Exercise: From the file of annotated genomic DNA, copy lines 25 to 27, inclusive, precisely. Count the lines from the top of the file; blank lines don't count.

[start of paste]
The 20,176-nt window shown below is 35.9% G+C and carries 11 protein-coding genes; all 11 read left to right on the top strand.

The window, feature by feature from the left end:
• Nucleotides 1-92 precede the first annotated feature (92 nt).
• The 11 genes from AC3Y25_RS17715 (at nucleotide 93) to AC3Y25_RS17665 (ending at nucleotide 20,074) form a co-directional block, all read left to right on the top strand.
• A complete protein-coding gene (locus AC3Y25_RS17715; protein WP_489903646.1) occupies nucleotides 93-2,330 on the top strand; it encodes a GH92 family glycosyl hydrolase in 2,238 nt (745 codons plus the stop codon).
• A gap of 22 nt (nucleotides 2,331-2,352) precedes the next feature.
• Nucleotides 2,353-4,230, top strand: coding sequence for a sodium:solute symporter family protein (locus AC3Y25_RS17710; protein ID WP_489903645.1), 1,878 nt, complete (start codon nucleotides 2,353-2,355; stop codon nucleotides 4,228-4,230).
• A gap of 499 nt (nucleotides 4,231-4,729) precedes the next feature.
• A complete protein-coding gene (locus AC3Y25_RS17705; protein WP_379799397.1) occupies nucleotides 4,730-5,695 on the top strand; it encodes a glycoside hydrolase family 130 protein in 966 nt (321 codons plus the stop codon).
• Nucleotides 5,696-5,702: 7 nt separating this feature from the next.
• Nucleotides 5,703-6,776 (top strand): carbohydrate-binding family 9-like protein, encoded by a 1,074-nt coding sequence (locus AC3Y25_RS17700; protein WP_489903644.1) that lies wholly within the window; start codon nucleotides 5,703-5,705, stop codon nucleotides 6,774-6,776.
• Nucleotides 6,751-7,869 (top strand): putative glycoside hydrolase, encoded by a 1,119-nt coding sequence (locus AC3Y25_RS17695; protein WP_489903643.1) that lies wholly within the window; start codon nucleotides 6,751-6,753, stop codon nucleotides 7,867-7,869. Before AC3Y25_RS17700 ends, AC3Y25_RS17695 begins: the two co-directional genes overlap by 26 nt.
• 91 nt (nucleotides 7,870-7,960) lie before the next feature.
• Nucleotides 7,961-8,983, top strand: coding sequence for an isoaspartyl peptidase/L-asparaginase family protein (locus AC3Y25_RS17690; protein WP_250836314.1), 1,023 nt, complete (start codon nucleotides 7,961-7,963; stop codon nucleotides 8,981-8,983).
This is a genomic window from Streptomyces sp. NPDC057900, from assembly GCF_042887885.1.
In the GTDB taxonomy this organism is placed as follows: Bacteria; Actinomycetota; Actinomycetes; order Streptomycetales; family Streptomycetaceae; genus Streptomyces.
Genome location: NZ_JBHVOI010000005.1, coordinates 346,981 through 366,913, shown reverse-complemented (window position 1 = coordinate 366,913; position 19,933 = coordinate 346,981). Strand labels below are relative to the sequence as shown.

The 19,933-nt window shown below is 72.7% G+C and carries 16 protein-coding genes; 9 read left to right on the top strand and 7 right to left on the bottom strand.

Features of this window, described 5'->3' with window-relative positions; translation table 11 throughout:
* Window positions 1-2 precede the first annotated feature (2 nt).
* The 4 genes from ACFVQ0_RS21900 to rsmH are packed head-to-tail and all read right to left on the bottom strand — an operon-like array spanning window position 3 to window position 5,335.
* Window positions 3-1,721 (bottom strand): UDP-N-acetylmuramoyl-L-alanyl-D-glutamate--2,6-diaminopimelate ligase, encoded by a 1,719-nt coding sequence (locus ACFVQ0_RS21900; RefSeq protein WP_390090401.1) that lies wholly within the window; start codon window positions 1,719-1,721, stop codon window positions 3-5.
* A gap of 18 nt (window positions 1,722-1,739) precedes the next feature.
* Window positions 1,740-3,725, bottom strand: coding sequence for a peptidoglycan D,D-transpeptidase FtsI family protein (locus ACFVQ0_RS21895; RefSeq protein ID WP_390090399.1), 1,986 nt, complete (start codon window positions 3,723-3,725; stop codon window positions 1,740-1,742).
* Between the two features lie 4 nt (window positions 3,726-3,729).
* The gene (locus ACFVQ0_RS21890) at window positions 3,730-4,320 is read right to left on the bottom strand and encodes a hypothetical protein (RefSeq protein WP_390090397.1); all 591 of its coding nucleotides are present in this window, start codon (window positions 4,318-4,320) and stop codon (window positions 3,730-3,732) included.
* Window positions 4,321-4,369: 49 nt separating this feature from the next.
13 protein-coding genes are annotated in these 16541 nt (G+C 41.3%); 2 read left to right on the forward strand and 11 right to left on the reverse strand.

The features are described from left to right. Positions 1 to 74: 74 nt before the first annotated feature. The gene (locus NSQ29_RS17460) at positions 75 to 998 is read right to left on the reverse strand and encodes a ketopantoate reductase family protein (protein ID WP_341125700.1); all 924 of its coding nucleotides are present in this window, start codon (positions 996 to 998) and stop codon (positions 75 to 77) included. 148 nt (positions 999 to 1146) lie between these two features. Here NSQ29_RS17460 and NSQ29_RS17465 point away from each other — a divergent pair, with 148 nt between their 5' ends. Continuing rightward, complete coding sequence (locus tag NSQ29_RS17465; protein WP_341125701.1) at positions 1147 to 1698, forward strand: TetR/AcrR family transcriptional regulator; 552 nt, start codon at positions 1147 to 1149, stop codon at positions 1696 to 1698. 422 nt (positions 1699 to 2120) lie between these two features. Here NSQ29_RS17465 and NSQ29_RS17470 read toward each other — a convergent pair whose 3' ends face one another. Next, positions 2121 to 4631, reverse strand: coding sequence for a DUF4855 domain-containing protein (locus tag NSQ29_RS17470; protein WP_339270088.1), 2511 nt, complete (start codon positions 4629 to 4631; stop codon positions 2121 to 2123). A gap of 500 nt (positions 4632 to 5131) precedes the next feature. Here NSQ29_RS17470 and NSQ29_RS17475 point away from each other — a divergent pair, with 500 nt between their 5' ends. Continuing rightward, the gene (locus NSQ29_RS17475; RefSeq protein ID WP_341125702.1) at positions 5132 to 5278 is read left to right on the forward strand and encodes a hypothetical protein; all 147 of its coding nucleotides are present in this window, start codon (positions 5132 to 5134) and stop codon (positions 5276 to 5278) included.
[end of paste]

* Between the two features lie 4 nt (window positions 3,726-3,729).
* The gene (locus ACFVQ0_RS21890) at window positions 3,730-4,320 is read right to left on the bottom strand and encodes a hypothetical protein (RefSeq protein WP_390090397.1); all 591 of its coding nucleotides are present in this window, start codon (window positions 4,318-4,320) and stop codon (window positions 3,730-3,732) included.
* Window positions 4,321-4,369: 49 nt separating this feature from the next.